On Expressive Individualism and Discipleship

While pondering these issues, I thought a bit about expressive individualism. It is absolutely true that our personal standing before God matters far, far more than our standing before men — in fact, how others think of us simply doesn’t matter at all. It’s what God thinks of us that matters. It is also absolutely true that personal revelation is at the core of our faith. We should seek a personal relationship with God. And it’s also true that each of our life journeys will be unique — each of our “stone walls” may look a bit different. We all have our own experiences and unique witnesses. I have no quibbles with any of that.

However, expressive individualism is a philosophy that assertions of individuality are a higher virtue than meticulous adherence to moral tradition. It assumes that life involves a conflict between the self and the traditions and expectations of society, and that a flourishing life requires that the self win this conflict and assert complete moral autonomy. In other words, others don’t get to tell us what is right — we get to decide that for ourselves. And we should follow whatever path we feel is right for us, regardless if others may disagree.

On the surface, there’s little to disagree with here. After all, shouldn’t we follow God, even when all the world wants us to go the other direction? Shouldn’t we follow personal revelation, even when all the world tell us our answers are wrong? After all, damn tradition if tradition is man-made and keeps me from serving God and fellow man. However, what’s missing from expressive individualism is humility, a submissiveness that says at all times, “Not my will, but thine be done.” It is this genuine submissiveness to God that is a hallmark of Christian discipleship.

As Latter-day Saints and as Christians, we believe that in a war between self and tradition, if either wins, both lose. There is a third alternative that is not abandoning self in service of tradition, nor shirking tradition in service of the self. That third alternative is to become disciples of Christ. While tradition says “follow the rules,” and while expressive individualism says, “follow your heart,” Christ, in contrast to both, says, “Follow thou me.” Christ cuts through the competing demands of both self and tradition, and invites us to make Him our Master, rather than self or tradition. I like to imagine Him saying, “Follow thou me, and I will make the rules and change your heart.” In the battle between tradition and self, the only victory we should seek is the victory of Christ over both.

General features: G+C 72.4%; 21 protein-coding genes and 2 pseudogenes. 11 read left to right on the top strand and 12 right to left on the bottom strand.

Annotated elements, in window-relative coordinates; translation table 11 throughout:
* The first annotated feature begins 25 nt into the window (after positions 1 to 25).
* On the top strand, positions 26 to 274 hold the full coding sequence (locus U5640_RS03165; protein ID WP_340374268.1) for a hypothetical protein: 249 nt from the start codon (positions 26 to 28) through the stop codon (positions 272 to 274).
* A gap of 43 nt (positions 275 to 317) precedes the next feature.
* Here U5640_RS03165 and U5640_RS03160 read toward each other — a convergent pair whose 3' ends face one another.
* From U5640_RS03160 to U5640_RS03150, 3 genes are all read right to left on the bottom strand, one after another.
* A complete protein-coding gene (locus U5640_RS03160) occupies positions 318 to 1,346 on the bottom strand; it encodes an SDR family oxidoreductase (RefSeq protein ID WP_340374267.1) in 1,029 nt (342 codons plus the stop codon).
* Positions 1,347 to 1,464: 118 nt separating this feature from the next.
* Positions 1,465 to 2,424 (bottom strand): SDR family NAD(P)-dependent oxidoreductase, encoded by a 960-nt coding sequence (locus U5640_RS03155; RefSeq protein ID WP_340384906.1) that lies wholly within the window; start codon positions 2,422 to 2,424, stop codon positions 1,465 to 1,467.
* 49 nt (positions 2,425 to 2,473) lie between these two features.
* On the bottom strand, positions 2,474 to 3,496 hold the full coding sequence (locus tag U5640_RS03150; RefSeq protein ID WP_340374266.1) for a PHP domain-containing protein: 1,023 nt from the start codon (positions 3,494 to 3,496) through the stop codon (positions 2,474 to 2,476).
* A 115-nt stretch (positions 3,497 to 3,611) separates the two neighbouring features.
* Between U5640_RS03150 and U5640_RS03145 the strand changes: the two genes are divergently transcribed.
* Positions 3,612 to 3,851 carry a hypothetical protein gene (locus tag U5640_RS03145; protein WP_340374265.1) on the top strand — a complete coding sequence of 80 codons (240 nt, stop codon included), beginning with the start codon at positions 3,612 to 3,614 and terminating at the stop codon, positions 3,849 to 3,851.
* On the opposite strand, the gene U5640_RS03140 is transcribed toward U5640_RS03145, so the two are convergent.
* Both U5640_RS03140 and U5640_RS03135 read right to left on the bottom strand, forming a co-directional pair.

I think we sometimes approach religion a little too consumeristically — the questions asked are not, how might I become more Holy, more Pure, more Christlike, but rather, “How is the Church benefitting me?” We find fault with the Church, rightly or wrongly, rather than looking inwards and calling upon God to help us become renewed and better people. The Church is full of blessings and benefits both spiritually and socially — some might say an embarrassment of riches — but those who benefit the most are those who do not jealously eye their pile of benefits, but see and seek opportunities to serve God and others instead.

There are important questions, of course, to be answered. For example, what happens when repeated, ongoing counsel from prophets and apostles conflicts with our own understanding of the world? I think that’s where heart of the difficulty lies — some of us simply don’t believe that certain teachings and counsel from prophets and apostles come from God. (I don’t count myself as one of these — at least on issues where apostles and prophets have spoken unanimously and repeatedly.) This can create a real discord within the hearts and minds of members of the Church (and amongst each other).

The question of individualism vs. discipleship influences how we approach these sorts of questions. The individualist will assume from the outset that such counsel is part of the “traditions of men,” and will treat invitations to follow such counsel with suspicion (unless and until it can be made sensible within their worldview). Thus, they will encourage you to stop thinking about how “Church leaders” might view you, but to focus instead on God. Counsel from prophets and apostles starts to blend into and become indistinguishable from “opinions of others*, which we should ignore and follow our heart instead. To me, this is really an elevation of one’s own wisdom — a stance of pride.

The disciple will acknowledge that counsel from the Lord sometimes does conflict with our own understanding, will seek guidance from God through all venues (prayer, scriptures, the Holy Spirit, modern prophet, temple worship), and strive to be teachable. This does not presume the ultimate answers one way or the other, but it does determine the starting point and attitude with which we approach the questions. The disciple will prayerfully consult scripture and the Holy Spirit as they study the words of prophets — and they will acknowledge that God may indeed call mortal, imperfect men to be stewards of His vineyard, and He may indeed hold us accountable for how we treat their counsel.